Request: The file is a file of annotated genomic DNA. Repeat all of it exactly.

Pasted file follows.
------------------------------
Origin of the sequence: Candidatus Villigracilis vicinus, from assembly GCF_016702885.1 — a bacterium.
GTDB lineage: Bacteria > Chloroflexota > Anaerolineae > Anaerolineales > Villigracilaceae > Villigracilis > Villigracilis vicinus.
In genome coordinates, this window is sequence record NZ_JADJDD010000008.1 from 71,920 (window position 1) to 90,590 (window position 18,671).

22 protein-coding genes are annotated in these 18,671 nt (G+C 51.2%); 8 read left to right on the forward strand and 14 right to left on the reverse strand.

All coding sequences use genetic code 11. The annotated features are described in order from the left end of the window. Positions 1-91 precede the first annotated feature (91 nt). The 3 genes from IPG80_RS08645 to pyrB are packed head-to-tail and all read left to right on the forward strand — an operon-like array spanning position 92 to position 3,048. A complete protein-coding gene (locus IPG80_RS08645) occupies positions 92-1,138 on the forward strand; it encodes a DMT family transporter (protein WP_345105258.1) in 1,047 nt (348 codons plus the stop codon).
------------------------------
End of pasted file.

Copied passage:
Origin of the sequence: Candidatus Villigracilis vicinus, from assembly GCF_016702885.1 — a bacterium.
GTDB lineage: Bacteria > Chloroflexota > Anaerolineae > Anaerolineales > Villigracilaceae > Villigracilis > Villigracilis vicinus.
In genome coordinates, this window is sequence record NZ_JADJDD010000008.1 from 71,920 (window position 1) to 90,590 (window position 18,671).

22 protein-coding genes are annotated in these 18,671 nt (G+C 51.2%); 8 read left to right on the forward strand and 14 right to left on the reverse strand.

All coding sequences use genetic code 11. The annotated features are described in order from the left end of the window. Positions 1-91 precede the first annotated feature (91 nt). The 3 genes from IPG80_RS08645 to pyrB are packed head-to-tail and all read left to right on the forward strand — an operon-like array spanning position 92 to position 3,048. A complete protein-coding gene (locus IPG80_RS08645) occupies positions 92-1,138 on the forward strand; it encodes a DMT family transporter (protein WP_345105258.1) in 1,047 nt (348 codons plus the stop codon).